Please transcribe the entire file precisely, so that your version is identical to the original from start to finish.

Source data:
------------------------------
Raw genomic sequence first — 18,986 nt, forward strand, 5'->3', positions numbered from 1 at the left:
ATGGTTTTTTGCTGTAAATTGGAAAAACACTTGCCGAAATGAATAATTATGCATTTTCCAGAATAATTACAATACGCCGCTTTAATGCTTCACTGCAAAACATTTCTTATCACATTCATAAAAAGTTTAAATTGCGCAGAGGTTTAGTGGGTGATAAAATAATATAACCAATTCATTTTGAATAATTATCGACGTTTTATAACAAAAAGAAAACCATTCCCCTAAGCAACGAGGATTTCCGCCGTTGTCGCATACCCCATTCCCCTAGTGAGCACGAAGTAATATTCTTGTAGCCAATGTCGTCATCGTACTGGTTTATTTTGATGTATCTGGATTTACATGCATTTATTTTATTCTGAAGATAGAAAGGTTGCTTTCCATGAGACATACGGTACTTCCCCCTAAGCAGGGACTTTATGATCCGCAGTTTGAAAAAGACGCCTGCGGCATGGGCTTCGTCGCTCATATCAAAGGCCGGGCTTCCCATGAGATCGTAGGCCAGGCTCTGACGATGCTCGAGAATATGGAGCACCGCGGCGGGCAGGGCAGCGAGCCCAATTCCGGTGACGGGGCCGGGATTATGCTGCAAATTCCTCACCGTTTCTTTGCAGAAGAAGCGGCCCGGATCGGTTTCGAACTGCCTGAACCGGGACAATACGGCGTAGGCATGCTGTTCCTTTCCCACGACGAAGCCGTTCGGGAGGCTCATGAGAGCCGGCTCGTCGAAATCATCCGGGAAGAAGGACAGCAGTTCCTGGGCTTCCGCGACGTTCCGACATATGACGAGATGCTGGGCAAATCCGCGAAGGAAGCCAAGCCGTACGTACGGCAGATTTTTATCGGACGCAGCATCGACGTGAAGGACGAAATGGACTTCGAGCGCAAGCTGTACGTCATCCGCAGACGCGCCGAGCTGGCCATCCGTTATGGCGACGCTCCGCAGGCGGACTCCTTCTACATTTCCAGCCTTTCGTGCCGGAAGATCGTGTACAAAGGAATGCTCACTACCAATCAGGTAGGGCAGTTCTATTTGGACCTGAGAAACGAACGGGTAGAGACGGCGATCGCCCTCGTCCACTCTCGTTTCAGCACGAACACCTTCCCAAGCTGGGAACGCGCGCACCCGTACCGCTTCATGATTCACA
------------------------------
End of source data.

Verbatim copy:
Raw genomic sequence first — 18,986 nt, forward strand, 5'->3', positions numbered from 1 at the left:
ATGGTTTTTTGCTGTAAATTGGAAAAACACTTGCCGAAATGAATAATTATGCATTTTCCAGAATAATTACAATACGCCGCTTTAATGCTTCACTGCAAAACATTTCTTATCACATTCATAAAAAGTTTAAATTGCGCAGAGGTTTAGTGGGTGATAAAATAATATAACCAATTCATTTTGAATAATTATCGACGTTTTATAACAAAAAGAAAACCATTCCCCTAAGCAACGAGGATTTCCGCCGTTGTCGCATACCCCATTCCCCTAGTGAGCACGAAGTAATATTCTTGTAGCCAATGTCGTCATCGTACTGGTTTATTTTGATGTATCTGGATTTACATGCATTTATTTTATTCTGAAGATAGAAAGGTTGCTTTCCATGAGACATACGGTACTTCCCCCTAAGCAGGGACTTTATGATCCGCAGTTTGAAAAAGACGCCTGCGGCATGGGCTTCGTCGCTCATATCAAAGGCCGGGCTTCCCATGAGATCGTAGGCCAGGCTCTGACGATGCTCGAGAATATGGAGCACCGCGGCGGGCAGGGCAGCGAGCCCAATTCCGGTGACGGGGCCGGGATTATGCTGCAAATTCCTCACCGTTTCTTTGCAGAAGAAGCGGCCCGGATCGGTTTCGAACTGCCTGAACCGGGACAATACGGCGTAGGCATGCTGTTCCTTTCCCACGACGAAGCCGTTCGGGAGGCTCATGAGAGCCGGCTCGTCGAAATCATCCGGGAAGAAGGACAGCAGTTCCTGGGCTTCCGCGACGTTCCGACATATGACGAGATGCTGGGCAAATCCGCGAAGGAAGCCAAGCCGTACGTACGGCAGATTTTTATCGGACGCAGCATCGACGTGAAGGACGAAATGGACTTCGAGCGCAAGCTGTACGTCATCCGCAGACGCGCCGAGCTGGCCATCCGTTATGGCGACGCTCCGCAGGCGGACTCCTTCTACATTTCCAGCCTTTCGTGCCGGAAGATCGTGTACAAAGGAATGCTCACTACCAATCAGGTAGGGCAGTTCTATTTGGACCTGAGAAACGAACGGGTAGAGACGGCGATCGCCCTCGTCCACTCTCGTTTCAGCACGAACACCTTCCCAAGCTGGGAACGCGCGCACCCGTACCGCTTCATGATTCACA